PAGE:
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Future Forward: A unique program helps freshmen find their 'why'

Malak Abuhashish is a student mentor in DePaul’s innovative Future Forward program
Malak Abuhashish is a student mentor in DePaul’s innovative Future Forward program, which helps incoming first-year students identify and pursue career readiness. (DePaul University/Randall Spriggs)

For high school seniors, the decision to attend college can feel more settled than the reasons why to go to college.

Up to half of incoming freshmen will begin higher education not knowing the field they'll study, surveys have found. Without a clear sense of purpose, it can be easier to give up: Most students who quit college do so during their first year.

Helping freshmen find their "why," then, goes hand-in-hand with keeping them in school to complete their degrees. This understanding has inspired DePaul's Career Center to design a new initiative, Future Forward, that is already connecting with students.

Program director Hilarie Longnecker describes Future Forward as "a year-long career incubator" that helps new Blue Demons discover not only the DePaul Difference — what makes the university unique in higher education — but also what they want out of their college experience.

Hilarie Longnecker directs Future Forward, a year-long career incubator that helps new Blue Demons discover what they want out of their college experience.
Hilarie Longnecker directs Future Forward, a year-long career incubator that helps new Blue Demons discover what they want out of their college experience. (DePaul University/Randall Spriggs)

Understanding the intersection between one's major and one's career at the outset of college, she adds, can jump-start career development and ultimately pay off in more satisfying outcomes.

"Figuring out how you're going to make your change in the world is a privilege of higher education. That's where Future Forward starts," says Longnecker, an associate director of early engagement at the Career Center.

Much of Future Forward is self-directed: On their own schedule, students engage with online learning modules that present concepts such as design thinking and the growth mind-set. They then tackle prompting questions that put theory into action.

"Some of the modules look at values, they look at interests — a lot of standard career development," Longnecker says. "But students also are prompted to dabble a bit — to do an informational interview or do a job shadow to learn how to learn about the world of work."

Future Forward regularly gathers groups of students with a mentor to discuss the material and work through any bumps encountered. While mentors help keep participants on track, Longnecker adds, peers also help one another through an online chat feature called Future Feed — building trust and community and forming bonds throughout the university.

Future Forward took shape in the spring of 2020 as a partnership between the Career Center and DePaul Admissions, which was looking to nudge high school seniors who were seriously considering the university into making the deposit necessary to hold their spots.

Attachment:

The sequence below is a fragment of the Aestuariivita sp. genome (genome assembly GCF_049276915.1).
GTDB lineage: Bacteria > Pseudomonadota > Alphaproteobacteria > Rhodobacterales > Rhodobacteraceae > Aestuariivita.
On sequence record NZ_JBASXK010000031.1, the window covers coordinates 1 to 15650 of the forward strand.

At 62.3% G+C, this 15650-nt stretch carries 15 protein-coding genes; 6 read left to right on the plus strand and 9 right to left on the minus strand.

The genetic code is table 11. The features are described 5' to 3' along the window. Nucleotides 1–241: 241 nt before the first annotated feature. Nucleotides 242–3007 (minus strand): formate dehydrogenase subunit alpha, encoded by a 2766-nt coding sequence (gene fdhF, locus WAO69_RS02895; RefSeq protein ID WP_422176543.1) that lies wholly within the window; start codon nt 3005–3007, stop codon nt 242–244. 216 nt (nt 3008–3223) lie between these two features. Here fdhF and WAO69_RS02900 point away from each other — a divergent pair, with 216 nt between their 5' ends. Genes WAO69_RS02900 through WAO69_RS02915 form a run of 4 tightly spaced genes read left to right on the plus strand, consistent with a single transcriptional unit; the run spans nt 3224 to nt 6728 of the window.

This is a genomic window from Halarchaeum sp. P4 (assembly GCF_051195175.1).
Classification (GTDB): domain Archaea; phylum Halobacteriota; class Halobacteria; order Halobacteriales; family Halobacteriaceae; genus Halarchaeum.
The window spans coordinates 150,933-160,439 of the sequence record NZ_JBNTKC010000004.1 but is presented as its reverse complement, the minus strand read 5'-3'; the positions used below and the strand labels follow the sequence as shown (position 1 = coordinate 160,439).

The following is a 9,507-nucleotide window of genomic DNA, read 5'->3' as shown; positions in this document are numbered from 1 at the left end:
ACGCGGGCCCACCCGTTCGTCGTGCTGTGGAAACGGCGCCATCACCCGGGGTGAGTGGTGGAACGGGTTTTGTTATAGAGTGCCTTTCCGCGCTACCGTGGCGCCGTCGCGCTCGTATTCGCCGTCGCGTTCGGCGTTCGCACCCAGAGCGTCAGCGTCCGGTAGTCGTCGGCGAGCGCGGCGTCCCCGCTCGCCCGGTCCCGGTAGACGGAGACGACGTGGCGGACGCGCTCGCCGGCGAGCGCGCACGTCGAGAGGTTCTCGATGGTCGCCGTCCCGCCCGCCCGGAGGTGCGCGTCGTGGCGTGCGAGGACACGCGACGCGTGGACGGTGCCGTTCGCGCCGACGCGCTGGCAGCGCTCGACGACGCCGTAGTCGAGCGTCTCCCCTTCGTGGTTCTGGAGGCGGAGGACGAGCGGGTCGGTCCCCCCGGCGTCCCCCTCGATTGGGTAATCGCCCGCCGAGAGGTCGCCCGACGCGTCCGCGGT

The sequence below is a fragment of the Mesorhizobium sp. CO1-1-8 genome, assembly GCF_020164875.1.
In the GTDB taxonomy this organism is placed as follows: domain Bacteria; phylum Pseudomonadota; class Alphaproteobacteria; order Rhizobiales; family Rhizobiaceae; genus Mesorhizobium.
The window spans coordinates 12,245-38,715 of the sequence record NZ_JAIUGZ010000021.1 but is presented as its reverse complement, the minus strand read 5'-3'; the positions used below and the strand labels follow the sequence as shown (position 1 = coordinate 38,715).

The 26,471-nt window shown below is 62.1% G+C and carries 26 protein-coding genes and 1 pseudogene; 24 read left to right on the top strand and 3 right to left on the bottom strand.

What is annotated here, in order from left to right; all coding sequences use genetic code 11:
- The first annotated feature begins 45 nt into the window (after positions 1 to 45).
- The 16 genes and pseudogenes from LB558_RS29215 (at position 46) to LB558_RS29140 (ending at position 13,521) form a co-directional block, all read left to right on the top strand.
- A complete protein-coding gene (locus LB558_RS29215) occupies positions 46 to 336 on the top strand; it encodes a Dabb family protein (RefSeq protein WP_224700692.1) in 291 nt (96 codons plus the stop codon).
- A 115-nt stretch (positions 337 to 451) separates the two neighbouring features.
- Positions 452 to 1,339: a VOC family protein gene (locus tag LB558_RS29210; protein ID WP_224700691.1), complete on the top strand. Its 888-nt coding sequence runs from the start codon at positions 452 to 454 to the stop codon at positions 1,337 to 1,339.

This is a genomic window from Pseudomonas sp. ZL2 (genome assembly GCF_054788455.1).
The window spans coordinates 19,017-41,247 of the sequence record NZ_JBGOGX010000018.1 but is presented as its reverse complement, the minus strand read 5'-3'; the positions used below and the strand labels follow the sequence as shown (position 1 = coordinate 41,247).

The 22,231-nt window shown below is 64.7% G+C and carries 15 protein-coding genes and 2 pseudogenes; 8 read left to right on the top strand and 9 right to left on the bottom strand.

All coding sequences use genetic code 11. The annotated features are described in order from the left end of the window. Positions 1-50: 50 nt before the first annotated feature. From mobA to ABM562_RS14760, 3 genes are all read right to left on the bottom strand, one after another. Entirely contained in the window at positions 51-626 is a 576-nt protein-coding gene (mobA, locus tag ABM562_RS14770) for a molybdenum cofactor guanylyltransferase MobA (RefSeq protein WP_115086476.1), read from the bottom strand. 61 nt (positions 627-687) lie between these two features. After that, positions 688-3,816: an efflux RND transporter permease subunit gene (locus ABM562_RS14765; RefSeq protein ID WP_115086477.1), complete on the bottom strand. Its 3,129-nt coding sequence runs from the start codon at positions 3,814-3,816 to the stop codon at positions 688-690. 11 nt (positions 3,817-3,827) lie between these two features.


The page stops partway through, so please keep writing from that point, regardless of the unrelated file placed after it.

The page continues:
Once the COVID-19 pandemic shut down campus, Future Forward's online nature made the program even more attractive. It was green-lighted in the spring of 2020, finalized over the summer, and launched to a cohort of 350 students in the fall.

Among the first class were Alexia Suarez and Zoe Espinosa. Both say that they signed up, in large part, because of the tuition grant that Future Forward provides for those who complete the program ($800 a quarter in 2020-21; $1,000 a quarter this year).

What kept them engaged, though, was the opportunity to learn and grow.

"I was slightly apprehensive before I started. Adding extra work onto my plate wasn't something I was excited for," Espinosa says. "But the information I learned was invaluable. In fact, I never would have realized all the information I was missing; I wouldn't have known where to look."

​​Espinosa says that connecting to other Future Forward freshmen was especially valuable during a year of online learning. "Future Feed was so great to create a community, especially while I was missing the typical first-year experience," she adds.

Suarez and Espinosa finished the program with a better understanding of their career goals and how their DePaul education helps achieve them. The Career Center saw several successes from the pilot year, too:

  • 93% of Future Forward "graduates" returned to DePaul this fall to enroll in at least one class, compared with a 82% retention rate among all 2020-2021 freshmen.
  • 87% of participants say they plan to complete an internship; currently, 60% of DePaul students traditionally do this before graduation.
  • 88% of participants used the Career Center in their freshman year; in 2019-2020, the year before Future Forward began, just 16% of first-year students did so.

Espinosa and Suarez, now sophomores, returned to the program this year as mentors for the second group of Future Forward freshmen.

"I knew that I wanted to help other students like myself and thought that Future Forward was the best place to do so," Suarez says. "Being a first-generation college student from an immigrant family is by no means easy, but I'm thankful for everything I have done and learned. I hope to share my mistakes and findings with other students so they can learn from the things that I did."

Interest in Future Forward has soared: Every information session about the program for prospective DePaul students and their families reached its limit for sign-ups last spring, Longnecker says. That allowed the program to expand from 350 freshmen to 500.

"Our dream is to offer it to all first-year students," Longnecker says, a step that will require many more mentors.

Scott Butterworth is an editor of Newsline.